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Top 10 Universities for Mechanical Engineering

By Laura Bridgestock

Updated March 4, 2021 Updated March 4, 2021

**To see the latest version of this article, based on the QS World University Rankings by Subject 2016, click here.

Here’s a closer look at the top 10 universities for mechanical engineering, according to the 2013 QS World University Rankings by Subject. These world-leading universities (six in the US, two in the UK, one in Japan and one in Singapore) all have very strong reputations in the field. But which would best match your own interests, and what mechanical engineering research is each currently focusing on?

1. Massachusetts Institute of Technology (MIT)

MIT’s Department of Mechanical Engineering has identified seven “thrust” areas of mechanical engineering research. These come under the headings: Mechanics: Modeling, Experimentation & Computation; Design, Manufacturing & Product Development; Controls, Instrumentation & Robotics; Energy Science & Engineering; Ocean Science & Engineering; Bioengineering; and Micro & Nano Engineering. (Anything they haven’t got covered?)

2. Stanford University

At Stanford, the mechanical engineering school identifies five key research “themes”: biomedicine, computational engineering, design, energy and multi-scale engineering. These intersect with five major research groups, known as the Biomechanical Engineering Program, Design Group, Flow Physics & Computational Engineering Group, Mechanics & Computation Group, and Thermosciences Group.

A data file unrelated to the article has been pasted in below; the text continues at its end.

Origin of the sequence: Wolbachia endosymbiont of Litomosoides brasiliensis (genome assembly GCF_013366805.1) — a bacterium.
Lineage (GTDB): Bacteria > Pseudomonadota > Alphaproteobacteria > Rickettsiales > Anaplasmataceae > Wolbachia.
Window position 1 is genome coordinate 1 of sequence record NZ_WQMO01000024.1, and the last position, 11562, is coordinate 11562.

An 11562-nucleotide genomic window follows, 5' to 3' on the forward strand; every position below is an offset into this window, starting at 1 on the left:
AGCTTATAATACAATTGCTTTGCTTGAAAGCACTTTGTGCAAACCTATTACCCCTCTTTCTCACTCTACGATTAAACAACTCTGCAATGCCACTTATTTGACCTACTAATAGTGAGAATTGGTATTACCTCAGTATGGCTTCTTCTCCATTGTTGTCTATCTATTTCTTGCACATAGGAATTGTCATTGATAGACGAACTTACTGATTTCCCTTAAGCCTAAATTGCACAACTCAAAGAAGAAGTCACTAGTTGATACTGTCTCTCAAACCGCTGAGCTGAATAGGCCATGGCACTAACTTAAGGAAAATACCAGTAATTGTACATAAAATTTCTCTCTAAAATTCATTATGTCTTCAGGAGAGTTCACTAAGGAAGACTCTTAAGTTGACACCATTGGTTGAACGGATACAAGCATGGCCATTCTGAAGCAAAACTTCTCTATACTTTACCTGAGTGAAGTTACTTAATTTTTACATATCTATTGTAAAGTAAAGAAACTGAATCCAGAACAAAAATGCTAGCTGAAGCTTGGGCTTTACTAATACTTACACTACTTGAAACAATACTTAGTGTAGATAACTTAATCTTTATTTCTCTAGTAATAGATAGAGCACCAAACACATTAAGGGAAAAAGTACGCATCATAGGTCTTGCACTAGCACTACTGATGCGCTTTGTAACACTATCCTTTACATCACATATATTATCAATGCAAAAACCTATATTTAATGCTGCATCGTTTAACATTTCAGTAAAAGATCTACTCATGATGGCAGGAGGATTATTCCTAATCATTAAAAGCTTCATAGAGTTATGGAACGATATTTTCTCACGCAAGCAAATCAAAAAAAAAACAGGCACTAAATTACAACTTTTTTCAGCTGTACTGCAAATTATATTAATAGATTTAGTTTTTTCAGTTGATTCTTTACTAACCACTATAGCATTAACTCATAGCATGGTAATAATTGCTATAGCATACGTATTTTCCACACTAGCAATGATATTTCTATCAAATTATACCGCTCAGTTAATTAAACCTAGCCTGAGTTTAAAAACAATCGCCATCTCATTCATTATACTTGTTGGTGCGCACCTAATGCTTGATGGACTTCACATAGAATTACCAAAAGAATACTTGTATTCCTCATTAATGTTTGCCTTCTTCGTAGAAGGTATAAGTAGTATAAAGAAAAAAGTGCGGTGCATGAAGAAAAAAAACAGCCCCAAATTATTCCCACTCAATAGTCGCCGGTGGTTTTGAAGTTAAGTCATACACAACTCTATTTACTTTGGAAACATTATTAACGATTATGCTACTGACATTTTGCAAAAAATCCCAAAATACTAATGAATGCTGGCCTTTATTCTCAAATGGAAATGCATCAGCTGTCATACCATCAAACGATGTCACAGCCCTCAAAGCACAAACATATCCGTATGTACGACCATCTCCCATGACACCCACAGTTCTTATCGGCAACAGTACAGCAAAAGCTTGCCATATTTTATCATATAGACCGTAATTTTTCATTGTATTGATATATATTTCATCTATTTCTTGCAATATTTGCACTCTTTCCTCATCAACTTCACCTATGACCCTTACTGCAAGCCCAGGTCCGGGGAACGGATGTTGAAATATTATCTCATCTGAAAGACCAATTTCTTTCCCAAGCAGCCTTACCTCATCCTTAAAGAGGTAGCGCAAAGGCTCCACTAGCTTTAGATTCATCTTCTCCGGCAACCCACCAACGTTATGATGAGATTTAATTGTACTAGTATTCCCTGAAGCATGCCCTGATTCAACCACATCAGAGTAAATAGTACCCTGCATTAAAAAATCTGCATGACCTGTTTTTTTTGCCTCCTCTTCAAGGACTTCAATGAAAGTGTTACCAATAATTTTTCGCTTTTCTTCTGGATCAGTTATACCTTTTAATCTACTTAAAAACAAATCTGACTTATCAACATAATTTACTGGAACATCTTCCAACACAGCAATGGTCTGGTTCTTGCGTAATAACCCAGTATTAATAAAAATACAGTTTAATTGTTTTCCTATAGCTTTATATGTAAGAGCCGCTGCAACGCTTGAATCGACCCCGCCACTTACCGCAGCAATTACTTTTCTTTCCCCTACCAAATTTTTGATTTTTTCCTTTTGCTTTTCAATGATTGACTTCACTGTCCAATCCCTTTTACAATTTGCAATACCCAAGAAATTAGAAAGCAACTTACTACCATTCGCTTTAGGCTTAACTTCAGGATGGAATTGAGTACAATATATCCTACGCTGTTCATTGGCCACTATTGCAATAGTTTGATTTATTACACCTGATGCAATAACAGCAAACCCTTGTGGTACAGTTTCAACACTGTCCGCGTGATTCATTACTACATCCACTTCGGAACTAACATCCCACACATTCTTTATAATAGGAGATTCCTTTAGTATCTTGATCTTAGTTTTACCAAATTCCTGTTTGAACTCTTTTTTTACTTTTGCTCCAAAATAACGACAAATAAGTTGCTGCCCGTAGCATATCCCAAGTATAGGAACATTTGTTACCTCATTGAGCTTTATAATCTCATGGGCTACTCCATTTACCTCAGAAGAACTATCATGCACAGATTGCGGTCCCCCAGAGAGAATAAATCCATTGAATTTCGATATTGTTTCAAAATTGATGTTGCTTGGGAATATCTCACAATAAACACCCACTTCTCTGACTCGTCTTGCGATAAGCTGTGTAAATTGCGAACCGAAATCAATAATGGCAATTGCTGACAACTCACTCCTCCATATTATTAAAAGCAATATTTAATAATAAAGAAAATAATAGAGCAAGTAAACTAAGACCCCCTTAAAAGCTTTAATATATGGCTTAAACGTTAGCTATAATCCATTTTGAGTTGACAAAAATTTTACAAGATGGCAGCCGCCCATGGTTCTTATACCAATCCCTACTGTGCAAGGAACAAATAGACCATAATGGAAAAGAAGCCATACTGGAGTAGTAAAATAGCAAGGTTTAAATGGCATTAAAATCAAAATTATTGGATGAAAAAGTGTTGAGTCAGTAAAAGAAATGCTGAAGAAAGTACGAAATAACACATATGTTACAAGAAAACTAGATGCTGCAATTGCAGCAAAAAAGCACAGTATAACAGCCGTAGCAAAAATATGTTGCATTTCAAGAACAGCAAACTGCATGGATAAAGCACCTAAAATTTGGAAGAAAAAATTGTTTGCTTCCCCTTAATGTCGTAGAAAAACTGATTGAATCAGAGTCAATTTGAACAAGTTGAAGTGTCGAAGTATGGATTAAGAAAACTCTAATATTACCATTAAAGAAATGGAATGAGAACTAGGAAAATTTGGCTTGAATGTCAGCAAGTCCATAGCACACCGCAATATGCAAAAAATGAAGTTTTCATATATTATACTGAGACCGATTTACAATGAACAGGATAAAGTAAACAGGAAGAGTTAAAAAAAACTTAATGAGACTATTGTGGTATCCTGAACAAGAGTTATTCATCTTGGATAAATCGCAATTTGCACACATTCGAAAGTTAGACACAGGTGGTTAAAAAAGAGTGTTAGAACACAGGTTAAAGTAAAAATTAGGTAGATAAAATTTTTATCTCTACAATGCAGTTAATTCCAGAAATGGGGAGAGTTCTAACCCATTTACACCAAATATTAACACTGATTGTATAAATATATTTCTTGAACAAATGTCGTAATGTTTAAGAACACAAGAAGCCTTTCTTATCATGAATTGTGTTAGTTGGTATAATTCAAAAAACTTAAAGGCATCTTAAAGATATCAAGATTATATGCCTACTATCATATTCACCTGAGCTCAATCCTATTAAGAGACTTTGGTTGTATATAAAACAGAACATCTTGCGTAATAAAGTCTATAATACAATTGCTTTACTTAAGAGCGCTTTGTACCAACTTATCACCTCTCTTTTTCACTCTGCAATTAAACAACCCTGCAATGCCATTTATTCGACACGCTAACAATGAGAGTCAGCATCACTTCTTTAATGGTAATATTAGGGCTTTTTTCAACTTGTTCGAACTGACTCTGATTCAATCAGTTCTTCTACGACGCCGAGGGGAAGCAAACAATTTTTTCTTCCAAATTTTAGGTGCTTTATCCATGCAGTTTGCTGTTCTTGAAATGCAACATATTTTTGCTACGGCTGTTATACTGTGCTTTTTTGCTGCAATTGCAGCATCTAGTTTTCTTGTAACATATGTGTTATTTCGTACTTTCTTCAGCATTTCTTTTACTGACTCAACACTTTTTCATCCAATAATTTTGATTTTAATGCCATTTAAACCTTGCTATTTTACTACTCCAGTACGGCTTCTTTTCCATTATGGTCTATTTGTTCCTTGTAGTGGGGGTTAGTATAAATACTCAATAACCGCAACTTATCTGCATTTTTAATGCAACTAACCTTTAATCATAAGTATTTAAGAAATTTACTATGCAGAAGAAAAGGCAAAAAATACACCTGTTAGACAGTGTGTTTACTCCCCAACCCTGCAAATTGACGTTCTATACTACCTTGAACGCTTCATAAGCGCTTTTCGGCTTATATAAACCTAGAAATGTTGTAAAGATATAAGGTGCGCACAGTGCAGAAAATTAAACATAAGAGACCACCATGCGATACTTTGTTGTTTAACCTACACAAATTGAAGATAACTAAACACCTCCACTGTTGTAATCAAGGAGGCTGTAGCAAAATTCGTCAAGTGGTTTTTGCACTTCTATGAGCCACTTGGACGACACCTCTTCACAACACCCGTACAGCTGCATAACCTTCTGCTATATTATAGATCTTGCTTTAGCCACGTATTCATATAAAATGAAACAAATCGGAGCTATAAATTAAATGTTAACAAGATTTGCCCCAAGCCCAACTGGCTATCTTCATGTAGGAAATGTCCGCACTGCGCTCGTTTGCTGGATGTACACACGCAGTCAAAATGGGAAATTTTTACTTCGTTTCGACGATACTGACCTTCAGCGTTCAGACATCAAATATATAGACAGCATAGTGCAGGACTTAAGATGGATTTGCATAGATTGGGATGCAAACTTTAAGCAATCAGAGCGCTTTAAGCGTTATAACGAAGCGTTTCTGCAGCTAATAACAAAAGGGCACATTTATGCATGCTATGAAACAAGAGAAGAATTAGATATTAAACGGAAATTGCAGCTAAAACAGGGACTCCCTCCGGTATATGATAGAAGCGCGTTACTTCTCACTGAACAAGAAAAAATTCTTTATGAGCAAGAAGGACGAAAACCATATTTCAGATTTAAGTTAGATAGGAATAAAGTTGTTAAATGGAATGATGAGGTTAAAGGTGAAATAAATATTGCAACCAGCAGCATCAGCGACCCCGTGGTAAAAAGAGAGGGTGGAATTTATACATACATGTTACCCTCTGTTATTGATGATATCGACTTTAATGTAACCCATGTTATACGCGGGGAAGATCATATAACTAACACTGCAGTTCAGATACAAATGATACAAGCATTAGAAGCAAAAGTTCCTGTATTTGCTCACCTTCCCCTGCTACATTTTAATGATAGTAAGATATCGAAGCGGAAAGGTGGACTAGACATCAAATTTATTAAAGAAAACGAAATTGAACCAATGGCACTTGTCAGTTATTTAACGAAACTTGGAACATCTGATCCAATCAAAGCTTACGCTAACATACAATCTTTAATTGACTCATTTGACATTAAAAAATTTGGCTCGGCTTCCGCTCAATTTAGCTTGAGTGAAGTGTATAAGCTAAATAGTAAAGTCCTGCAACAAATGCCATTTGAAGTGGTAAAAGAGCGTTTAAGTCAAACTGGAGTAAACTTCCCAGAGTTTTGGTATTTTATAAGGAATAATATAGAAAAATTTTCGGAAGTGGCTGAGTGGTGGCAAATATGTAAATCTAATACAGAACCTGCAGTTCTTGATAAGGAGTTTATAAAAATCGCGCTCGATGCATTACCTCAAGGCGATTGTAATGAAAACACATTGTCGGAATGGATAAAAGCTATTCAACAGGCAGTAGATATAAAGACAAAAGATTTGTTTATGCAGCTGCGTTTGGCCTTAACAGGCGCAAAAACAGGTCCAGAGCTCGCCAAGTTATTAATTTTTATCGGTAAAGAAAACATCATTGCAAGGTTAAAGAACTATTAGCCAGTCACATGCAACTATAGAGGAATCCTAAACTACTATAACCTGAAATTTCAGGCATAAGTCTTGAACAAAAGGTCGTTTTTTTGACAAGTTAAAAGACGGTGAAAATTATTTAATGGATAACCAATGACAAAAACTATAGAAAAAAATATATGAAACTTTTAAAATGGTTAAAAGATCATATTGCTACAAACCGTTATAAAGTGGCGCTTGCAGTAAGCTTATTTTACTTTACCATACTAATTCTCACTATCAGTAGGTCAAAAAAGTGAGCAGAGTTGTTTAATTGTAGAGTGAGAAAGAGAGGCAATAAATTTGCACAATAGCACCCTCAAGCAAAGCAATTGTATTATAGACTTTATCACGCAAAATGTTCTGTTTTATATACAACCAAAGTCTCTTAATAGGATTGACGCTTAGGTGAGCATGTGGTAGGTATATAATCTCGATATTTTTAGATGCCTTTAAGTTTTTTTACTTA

3. University of Cambridge

The University of Cambridge’s school of Mechanical Engineering, Materials and Design has a strong focus on research connected to vehicles and transportation – with two of its major research initiatives being the Transport Research Group and the Cambridge Vehicle Dynamics Consortium. There’s also an Applied Mechanics group focusing on dynamics and vibration problems in transport design, an interdisciplinary Materials Engineering team, and a Tribology program focusing on issues such as the mechanics of surface distress.

4. Imperial College London

At Imperial College London, mechanical engineering research is organized into three broad categories: Applied Mechanics, Mechanics of Materials and Thermofluids. Within these three strands, Imperial researchers are engaged in exploring the applications of mechanical engineering within diverse industries including healthcare, transport, energy and defence.

5. University of California, Berkeley (UC Berkeley)

With a similarly broad focus, UC Berkeley’s mechanical engineering school identifies five main areas for its research: Biomechanical Engineering & Health; Controls & Dynamics of Complex Systems; Energy Science & Technology; Green & Sustainable Technologies; and Micro and Nano Engineering. For those interested in the role of mechanical engineering in sustainable development, the Berkeley Energy & Sustainable Technologies (BEST) Lab has research projects focusing on sustainable product design, alternative energy sources, sustainable technologies and sustainable communities.

6. Harvard University